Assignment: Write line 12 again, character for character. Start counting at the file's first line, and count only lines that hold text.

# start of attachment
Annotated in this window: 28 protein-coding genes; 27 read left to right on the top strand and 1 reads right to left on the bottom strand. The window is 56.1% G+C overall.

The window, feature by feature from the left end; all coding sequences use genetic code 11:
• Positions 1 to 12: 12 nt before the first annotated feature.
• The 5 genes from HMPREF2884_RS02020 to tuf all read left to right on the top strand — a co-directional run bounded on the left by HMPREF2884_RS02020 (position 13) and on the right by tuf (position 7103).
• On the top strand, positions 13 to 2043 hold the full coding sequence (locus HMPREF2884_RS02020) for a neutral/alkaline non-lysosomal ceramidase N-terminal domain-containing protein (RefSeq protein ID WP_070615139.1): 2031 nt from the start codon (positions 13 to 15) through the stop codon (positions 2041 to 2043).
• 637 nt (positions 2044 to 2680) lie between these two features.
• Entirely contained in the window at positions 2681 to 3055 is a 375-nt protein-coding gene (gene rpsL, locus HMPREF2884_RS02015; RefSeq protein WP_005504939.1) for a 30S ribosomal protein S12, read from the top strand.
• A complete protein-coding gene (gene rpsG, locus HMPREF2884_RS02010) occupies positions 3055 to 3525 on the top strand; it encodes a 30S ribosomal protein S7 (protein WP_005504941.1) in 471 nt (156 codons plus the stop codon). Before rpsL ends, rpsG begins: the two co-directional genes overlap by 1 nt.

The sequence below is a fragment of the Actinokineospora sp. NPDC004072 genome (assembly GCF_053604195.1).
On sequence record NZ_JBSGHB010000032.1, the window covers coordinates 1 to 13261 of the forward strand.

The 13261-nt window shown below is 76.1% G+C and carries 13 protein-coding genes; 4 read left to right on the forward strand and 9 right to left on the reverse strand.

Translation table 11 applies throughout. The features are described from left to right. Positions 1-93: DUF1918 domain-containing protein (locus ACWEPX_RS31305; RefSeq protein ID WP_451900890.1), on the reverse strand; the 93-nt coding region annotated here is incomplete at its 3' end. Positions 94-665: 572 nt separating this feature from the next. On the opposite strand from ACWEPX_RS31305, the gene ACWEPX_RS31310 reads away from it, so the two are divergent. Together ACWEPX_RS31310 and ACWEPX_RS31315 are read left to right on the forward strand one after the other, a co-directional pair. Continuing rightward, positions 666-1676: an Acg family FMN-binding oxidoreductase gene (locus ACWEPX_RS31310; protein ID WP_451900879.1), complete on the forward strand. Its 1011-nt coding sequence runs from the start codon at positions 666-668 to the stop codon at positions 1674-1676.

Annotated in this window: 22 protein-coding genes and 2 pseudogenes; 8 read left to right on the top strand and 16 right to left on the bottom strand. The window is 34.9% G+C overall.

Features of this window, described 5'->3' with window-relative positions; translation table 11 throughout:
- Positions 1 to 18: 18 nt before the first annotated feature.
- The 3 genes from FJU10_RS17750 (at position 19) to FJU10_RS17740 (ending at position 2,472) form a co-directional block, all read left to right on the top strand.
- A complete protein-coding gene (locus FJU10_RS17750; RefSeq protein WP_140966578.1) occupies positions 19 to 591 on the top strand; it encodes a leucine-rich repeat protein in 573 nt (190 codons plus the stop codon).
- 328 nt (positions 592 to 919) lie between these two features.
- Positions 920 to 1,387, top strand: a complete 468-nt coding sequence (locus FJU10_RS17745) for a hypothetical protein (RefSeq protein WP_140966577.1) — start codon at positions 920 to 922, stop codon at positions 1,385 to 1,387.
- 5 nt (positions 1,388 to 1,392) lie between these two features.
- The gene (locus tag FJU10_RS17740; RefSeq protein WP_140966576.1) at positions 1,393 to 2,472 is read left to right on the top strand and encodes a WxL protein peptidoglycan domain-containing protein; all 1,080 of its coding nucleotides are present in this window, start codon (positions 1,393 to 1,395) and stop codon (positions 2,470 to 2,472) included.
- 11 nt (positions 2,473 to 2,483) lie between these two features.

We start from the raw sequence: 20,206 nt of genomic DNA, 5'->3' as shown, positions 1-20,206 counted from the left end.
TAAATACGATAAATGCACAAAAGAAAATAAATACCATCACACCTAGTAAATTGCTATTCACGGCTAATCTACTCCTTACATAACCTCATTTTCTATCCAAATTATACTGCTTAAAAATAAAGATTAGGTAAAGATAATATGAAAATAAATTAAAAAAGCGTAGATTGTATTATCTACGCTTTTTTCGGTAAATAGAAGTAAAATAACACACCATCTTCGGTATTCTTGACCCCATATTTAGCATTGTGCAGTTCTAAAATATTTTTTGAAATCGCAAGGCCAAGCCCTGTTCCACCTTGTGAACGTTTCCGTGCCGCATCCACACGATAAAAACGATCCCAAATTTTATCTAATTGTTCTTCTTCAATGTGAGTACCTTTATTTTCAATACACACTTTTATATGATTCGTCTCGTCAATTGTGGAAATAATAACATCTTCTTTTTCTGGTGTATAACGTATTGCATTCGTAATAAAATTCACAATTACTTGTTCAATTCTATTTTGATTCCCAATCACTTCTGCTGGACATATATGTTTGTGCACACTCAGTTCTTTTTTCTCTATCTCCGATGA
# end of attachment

Translation table 11 applies throughout. The features are described from left to right. Positions 1-93: DUF1918 domain-containing protein (locus ACWEPX_RS31305; RefSeq protein ID WP_451900890.1), on the reverse strand; the 93-nt coding region annotated here is incomplete at its 3' end. Positions 94-665: 572 nt separating this feature from the next. On the opposite strand from ACWEPX_RS31305, the gene ACWEPX_RS31310 reads away from it, so the two are divergent. Together ACWEPX_RS31310 and ACWEPX_RS31315 are read left to right on the forward strand one after the other, a co-directional pair. Continuing rightward, positions 666-1676: an Acg family FMN-binding oxidoreductase gene (locus ACWEPX_RS31310; protein ID WP_451900879.1), complete on the forward strand. Its 1011-nt coding sequence runs from the start codon at positions 666-668 to the stop codon at positions 1674-1676.